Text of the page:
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Plants (journal)

Arnon Dag

Shamir Badichi

Alon Ben-Gal

Aviad Perry

Noemi Tel-Zur

Yonatan Ron

Zipora Tietel

Uri Yermiyahu

 

Although jojoba (Simmondsia chinensis) has been cultivated for years, information on its N requirements is limited. A 6-year study of mature jojoba plants grown under field conditions with an intensive management regime evaluated the effect of N application rate on plant nutrient status, growth, and productivity, and nitrate accumulation in the soil. Five levels of N application were tested: 50, 150, 250, 370, and 500 kg N ha−1. Fertilizers were provided throughout the growing season via a subsurface drip irrigation system. Leaf N concentration, in both spring and summer, reflected the level of N applied. A diagnostic leaf (youngest leaf that has reached full size) concentration of 1.3% N was identified as the threshold for N deficiency. Increasing rates of N application resulted in higher P levels in young leaves. Plant K status, as reflected in the leaf analysis, was not affected by N treatment but was strongly affected by fruit load. Vegetative growth was inhibited when only 50 kg N ha−1 was applied. Soil analysis at the end of the fertilization season showed substantial accumulation of nitrate for the two highest application rates. Considering productivity, N costs, and environmental risk, 150 kg N ha−1 is the recommended dosage for intensively grown jojoba. N deficiencies can be identified using leaf analysis, and excess N can be detected via soil sampling toward the end of the growing season. These results and tools will facilitate precise N fertilization in intensive jojoba plantations.

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Optimizing Nitrogen Application for Jojoba under Intensive Cultivation

Arnon Dag

Shamir Badichi

Alon Ben-Gal

Aviad Perry

Noemi Tel-Zur

Yonatan Ron

Zipora Tietel

Uri Yermiyahu

 

Although jojoba (Simmondsia chinensis) has been cultivated for years, information on its N requirements is limited. A 6-year study of mature jojoba plants grown under field conditions with an intensive management regime evaluated the effect of N application rate on plant nutrient status, growth, and productivity, and nitrate accumulation in the soil. Five levels of N application were tested: 50, 150, 250, 370, and 500 kg N ha−1. Fertilizers were provided throughout the growing season via a subsurface drip irrigation system. Leaf N concentration, in both spring and summer, reflected the level of N applied. A diagnostic leaf (youngest leaf that has reached full size) concentration of 1.3% N was identified as the threshold for N deficiency. Increasing rates of N application resulted in higher P levels in young leaves. Plant K status, as reflected in the leaf analysis, was not affected by N treatment but was strongly affected by fruit load. Vegetative growth was inhibited when only 50 kg N ha−1 was applied. Soil analysis at the end of the fertilization season showed substantial accumulation of nitrate for the two highest application rates. Considering productivity, N costs, and environmental risk, 150 kg N ha−1 is the recommended dosage for intensively grown jojoba. N deficiencies can be identified using leaf analysis, and excess N can be detected via soil sampling toward the end of the growing season. These results and tools will facilitate precise N fertilization in intensive jojoba plantations.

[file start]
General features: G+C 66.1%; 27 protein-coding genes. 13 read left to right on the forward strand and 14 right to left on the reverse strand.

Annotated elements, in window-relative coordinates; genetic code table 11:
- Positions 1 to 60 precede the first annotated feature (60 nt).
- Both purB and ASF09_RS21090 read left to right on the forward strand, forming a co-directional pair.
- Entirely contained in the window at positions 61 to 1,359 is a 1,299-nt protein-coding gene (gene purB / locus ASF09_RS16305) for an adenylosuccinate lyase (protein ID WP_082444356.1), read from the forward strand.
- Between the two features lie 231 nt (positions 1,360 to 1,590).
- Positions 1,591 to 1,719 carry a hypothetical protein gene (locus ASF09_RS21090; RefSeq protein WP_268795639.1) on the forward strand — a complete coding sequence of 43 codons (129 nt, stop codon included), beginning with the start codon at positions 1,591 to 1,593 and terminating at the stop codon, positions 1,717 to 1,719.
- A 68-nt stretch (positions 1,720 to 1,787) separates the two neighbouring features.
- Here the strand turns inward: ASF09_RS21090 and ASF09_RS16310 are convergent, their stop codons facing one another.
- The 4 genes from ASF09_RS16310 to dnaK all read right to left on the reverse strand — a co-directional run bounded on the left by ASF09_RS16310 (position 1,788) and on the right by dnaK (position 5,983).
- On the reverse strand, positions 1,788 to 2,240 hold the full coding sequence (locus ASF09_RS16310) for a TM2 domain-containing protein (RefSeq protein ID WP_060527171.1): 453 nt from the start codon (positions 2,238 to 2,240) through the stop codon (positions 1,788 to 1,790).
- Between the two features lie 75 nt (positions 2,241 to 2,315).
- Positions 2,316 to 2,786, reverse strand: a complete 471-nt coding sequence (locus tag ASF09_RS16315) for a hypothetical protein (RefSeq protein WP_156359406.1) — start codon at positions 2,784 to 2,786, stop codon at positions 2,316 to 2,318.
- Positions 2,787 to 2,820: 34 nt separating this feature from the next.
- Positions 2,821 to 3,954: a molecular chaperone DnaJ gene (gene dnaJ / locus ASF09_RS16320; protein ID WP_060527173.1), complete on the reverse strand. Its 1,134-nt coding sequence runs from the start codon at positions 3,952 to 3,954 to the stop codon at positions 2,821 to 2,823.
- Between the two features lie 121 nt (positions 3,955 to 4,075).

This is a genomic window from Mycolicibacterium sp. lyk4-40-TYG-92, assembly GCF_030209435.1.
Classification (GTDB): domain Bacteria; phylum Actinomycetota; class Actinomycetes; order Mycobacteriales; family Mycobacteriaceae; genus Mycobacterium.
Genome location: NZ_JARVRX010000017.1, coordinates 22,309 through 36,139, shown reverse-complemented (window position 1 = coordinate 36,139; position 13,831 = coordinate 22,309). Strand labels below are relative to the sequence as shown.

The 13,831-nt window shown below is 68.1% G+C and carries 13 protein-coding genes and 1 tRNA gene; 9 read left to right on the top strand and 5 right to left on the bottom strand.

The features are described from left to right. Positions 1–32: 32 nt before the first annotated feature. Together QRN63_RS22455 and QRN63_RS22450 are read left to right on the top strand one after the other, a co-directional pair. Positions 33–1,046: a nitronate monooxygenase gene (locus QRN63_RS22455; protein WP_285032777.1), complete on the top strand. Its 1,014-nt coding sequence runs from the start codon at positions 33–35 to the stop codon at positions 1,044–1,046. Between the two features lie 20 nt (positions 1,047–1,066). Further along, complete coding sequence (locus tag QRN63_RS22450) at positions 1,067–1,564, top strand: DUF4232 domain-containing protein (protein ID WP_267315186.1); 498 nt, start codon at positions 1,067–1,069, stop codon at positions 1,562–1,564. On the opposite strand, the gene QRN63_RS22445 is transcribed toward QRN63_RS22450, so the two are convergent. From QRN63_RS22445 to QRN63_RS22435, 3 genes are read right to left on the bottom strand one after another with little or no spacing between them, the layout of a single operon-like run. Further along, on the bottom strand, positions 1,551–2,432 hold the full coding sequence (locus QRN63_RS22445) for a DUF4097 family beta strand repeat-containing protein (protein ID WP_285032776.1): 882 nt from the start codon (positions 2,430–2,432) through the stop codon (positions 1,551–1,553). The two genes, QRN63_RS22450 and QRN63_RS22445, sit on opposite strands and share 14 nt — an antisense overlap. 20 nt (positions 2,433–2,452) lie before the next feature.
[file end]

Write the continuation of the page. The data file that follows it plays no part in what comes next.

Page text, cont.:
Scientific Publication
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